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  • #16
    Originally posted by baseball junkie
    Oh I think Captain Cold Nose is a W fan. And yes I know all about the embargo. I also know the treasury department is a cabinet office putting it directly under the auspices of the President, not congress.
    The facts. The President doesn't have anything to do with it.

    Captain Cold Nose is actually agreeing with you if you could open your ears for a minute and listen to what he is saying.
    Best posts ever:
    Originally posted by nymdan
    Too... much... math... head... hurts...
    Originally posted by RuthMayBond
    I understand, I lost all my marbles years ago

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    • #17
      Originally posted by trosmok
      This is only the first salvo, gang. Rest assured the diplomatic spin machines will get to work and will arrive at a solution that will allow the best team invited, that has accepted, to participate. Fidel wanted assurances from San Juan and San Diego, where the Cuban National Team will play and win, that defections will not be tolerated. When he received those two weeks ago, he agreed to allow the CNT to participate, but not the MLB defectors from his island. The Treasury Department is a weak little urchin on foreign affairs matters; the State Department, the Secretary of State, and the Attorney General can all trump a permit denial with a few strokes of a pen. Dubya actually wants all invited to participate, and it wouldn't surprise me if he takes credit for, and makes political hay by reversing Treasury's initial insult. BTW, I've heard there is a village in Texas that is missing it's idiot.
      I thought Molly Ivins was still there.
      Unless it has something to do with the topic at hand, which is the WBC, please, everyone, keep any and all political barbs out of the discussion. What my, or anyone else's politics for that matter is off topic. This isn't mlb.com.
      I'm not directing this at you, specifically, trosmok. I'm just using your post as my proclamation starting point. You could have dartboards filled with Dubya's face on them and you'd still be at the top of my list of favorite posters. It just doesn't belong here.
      Dave Bill Tom George Mark Bob Ernie Soupy Dick Alex Sparky
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      Gates Philip John Warrior Rik Casey Tony Horace
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      • #18
        Originally posted by trosmok
        The Treasury Department is a weak little urchin on foreign affairs matters
        Except Cuba. They don't fool around when it comes to that little island.

        the State Department, the Secretary of State, and the Attorney General can all trump a permit denial with a few strokes of a pen.
        Not likely. Not when Treasury has valid justification behind it's decision. They can be wrong in their refusal, but something like this doesn't happen knee-jerk. They have something that is not known...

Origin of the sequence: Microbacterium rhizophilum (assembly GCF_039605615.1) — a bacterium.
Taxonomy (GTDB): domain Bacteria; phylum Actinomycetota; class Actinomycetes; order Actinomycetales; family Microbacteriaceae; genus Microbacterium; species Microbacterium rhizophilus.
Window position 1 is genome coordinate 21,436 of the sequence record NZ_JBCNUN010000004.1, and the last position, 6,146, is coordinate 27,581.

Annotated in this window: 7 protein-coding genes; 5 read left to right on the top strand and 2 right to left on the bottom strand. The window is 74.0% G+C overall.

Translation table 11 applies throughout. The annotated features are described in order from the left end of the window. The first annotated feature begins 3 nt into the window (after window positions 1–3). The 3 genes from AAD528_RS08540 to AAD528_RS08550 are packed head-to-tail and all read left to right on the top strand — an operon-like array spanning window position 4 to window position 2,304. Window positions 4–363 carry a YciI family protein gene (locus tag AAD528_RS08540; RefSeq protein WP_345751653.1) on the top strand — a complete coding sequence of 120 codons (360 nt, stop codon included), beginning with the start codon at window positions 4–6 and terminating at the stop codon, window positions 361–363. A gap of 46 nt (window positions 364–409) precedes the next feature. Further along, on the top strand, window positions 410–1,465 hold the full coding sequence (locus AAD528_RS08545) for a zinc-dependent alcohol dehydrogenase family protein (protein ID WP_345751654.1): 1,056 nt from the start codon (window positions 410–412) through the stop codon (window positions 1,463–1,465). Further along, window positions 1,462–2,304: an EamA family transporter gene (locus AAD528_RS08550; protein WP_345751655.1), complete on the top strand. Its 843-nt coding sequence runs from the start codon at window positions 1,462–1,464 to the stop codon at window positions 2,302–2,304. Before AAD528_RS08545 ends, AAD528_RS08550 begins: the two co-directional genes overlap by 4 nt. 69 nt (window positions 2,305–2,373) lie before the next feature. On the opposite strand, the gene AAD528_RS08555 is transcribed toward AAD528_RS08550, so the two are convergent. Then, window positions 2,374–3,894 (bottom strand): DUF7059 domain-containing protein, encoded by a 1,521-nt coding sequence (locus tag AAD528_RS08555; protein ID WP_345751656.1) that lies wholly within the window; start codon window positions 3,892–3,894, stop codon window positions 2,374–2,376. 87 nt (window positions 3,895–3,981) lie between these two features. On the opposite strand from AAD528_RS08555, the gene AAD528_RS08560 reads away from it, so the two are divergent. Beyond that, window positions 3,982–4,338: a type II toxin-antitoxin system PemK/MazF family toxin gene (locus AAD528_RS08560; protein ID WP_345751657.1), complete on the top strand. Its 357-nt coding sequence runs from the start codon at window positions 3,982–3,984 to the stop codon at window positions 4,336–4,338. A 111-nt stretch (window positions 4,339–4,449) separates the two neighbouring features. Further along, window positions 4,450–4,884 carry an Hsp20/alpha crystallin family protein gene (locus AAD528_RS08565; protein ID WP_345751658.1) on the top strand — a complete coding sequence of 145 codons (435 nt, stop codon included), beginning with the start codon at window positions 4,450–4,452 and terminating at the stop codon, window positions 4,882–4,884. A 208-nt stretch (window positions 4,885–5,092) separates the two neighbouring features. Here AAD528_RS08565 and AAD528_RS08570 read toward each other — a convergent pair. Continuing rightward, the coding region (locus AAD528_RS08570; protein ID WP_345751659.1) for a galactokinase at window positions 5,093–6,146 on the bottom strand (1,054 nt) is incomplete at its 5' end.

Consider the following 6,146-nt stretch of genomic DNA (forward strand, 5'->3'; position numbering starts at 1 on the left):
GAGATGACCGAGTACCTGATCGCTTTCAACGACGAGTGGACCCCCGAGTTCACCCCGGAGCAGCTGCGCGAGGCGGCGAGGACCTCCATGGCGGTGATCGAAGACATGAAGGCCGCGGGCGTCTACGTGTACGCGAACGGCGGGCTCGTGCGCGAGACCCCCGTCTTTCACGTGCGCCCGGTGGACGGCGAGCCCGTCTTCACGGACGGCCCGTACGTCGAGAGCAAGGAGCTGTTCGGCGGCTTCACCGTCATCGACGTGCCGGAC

Dubya actually wants all invited to participate, and it wouldn't surprise me if he takes credit for, and makes political hay by reversing Treasury's initial insult.
        That political hay vs. the fall-out he has to endure from the other side of the issue...I'd place good money on him not reversing Treasury.
        Best posts ever:
        Originally posted by nymdan
        Too... much... math... head... hurts...
        Originally posted by RuthMayBond
        I understand, I lost all my marbles years ago

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        • #19
          Welcome to Havana

          Originally posted by Captain Cold Nose
          It just doesn't belong here.
          Agreed, and I've edited my previous post, but I still think there is a whole lot of time for this little hiccup to be rescinded. Fidel is getting mighty long in the tooth, and all those cigars have taken their toll on his health, so there is going to be a day in the very near future when relations to our closest island neighbors are going to return to nearly normal, again. The WBC is just one of many olive branches being extended to Cuba, and sports have a way of transcending other considerations. Perhaps many are too young to remember, or only know about it from Forrest Gump, but the U.S. v. China ping-pong games were a huge part of the thawing in the relations with that other Communist regime. BTW, two people I work very closely with visited Havana less than a year ago on a "humanitarian" mission with the American Red Cross, and told first hand of the dozens of businesses based in the U.S. that are working with the Cuban government and people in various enterprises. While strictly forbidden by Treasury rules, there are always loopholes exploited by folks, including ones that allows cooperation in capitalist endeavors including sports for "mutual health benefit" reasons.